There are many potential causes for time delays in the learning step. One example maybe waiting for a path planning algorithm, like Hybrid A*, to complete (Wei et al., 2017). Another example comes from the idea of predictive knowledge representations. Here knowledge is represented and learned as a collection of predictions about a robots observed experience. Such knowledge may be updated and computed during each cycle. One approach to building this knowledge is the Horde architecture. Horde introduces the idea of demons which learn predictions about the environment and can build on each other to achieve a scalable method of knowledge learning (Sutton et al., 2011). A Horde architecture with 2,576 demons (predicting the position, velocity, temperature, load and other measures) was experimentally validated on the robotic arm. On the experimental setting testing this setup, average computation time of one demon's prediction took 3.33 μs. The more predictions one wants to make, the longer the duration of learning, thus the reaction time increases. Specifically, the time delays of 50, 100, 250, and 500 ms on the experimental hardware are equivalent to a horde architecture of approximately 15,000, 45,000, 75,000, and 150,000 demons, respectively. It is clear that more predictions increase the reaction-time, and the addition of time delays in the following experiments was used to appropriately simulate the addition of more predictions. To simulate the performance of these additional predictions and modulate in a controlled fashion the effect of longer learning steps, these time delays were added to the learning update step.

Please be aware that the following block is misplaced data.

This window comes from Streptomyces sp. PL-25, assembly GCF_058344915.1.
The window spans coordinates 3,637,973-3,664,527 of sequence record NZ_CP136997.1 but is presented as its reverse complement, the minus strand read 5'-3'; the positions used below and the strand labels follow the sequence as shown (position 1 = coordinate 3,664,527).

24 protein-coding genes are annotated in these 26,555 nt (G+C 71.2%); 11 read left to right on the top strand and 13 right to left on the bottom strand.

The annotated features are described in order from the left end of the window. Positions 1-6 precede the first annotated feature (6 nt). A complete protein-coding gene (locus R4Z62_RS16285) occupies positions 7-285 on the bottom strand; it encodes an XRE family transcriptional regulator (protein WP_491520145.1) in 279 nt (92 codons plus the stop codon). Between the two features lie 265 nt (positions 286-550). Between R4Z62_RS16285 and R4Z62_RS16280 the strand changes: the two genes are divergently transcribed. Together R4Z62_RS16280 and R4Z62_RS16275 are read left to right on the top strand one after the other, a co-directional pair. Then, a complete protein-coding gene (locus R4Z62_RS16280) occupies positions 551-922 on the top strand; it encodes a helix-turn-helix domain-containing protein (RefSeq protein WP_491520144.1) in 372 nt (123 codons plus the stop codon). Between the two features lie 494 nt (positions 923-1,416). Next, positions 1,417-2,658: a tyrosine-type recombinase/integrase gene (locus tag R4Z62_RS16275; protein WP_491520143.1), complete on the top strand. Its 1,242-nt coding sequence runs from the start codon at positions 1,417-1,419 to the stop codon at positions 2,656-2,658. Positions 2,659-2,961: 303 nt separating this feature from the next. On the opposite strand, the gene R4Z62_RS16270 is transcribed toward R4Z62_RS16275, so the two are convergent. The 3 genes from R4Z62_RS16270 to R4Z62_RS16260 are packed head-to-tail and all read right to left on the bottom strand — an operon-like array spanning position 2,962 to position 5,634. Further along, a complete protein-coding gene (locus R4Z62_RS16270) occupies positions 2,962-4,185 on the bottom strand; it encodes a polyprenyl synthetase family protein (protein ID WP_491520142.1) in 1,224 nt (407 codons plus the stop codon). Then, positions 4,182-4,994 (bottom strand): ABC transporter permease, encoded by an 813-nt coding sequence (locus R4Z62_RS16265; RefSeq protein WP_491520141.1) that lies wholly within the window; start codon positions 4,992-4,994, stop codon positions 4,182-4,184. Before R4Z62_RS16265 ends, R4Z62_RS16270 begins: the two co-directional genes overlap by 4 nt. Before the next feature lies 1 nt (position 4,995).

Figure 5 shows how the the duration of learning influenced the task performance. The figure shows the average cumulative episodic return for the last 10 episodes, once both agents had learned policies. As the delay increased, both algorithms suffered performance decreases, but the standard SARSA algorithm performed worse with larger variability. While Reactive SARSA was affected by increasing time delays, the impact was less severe. Specifically, median reaction time of the Reactive SARSA was approximately half of the added learning delay. This effect is most likely because the transition from “Normal” to “Emergency” state occurred at a uniformly random selected time and since the majority of the duration of a step consists in learning, the state change occurred on average halfway through the learning step. This also accounts for the increasing reaction time in standard SARSA, as it must wait a full additional time step before reacting to the “Emergency” state.
Figure 5. Key result: a comparison of summed reward over the last 10 episodes of 30 trials across 5 different learning delay length lengths during robot arm motion. Reactive SARSA had a significantly reduced reaction time when compared to the standard SARSA algorithm for all delay lengths.
4.2. Experiment 2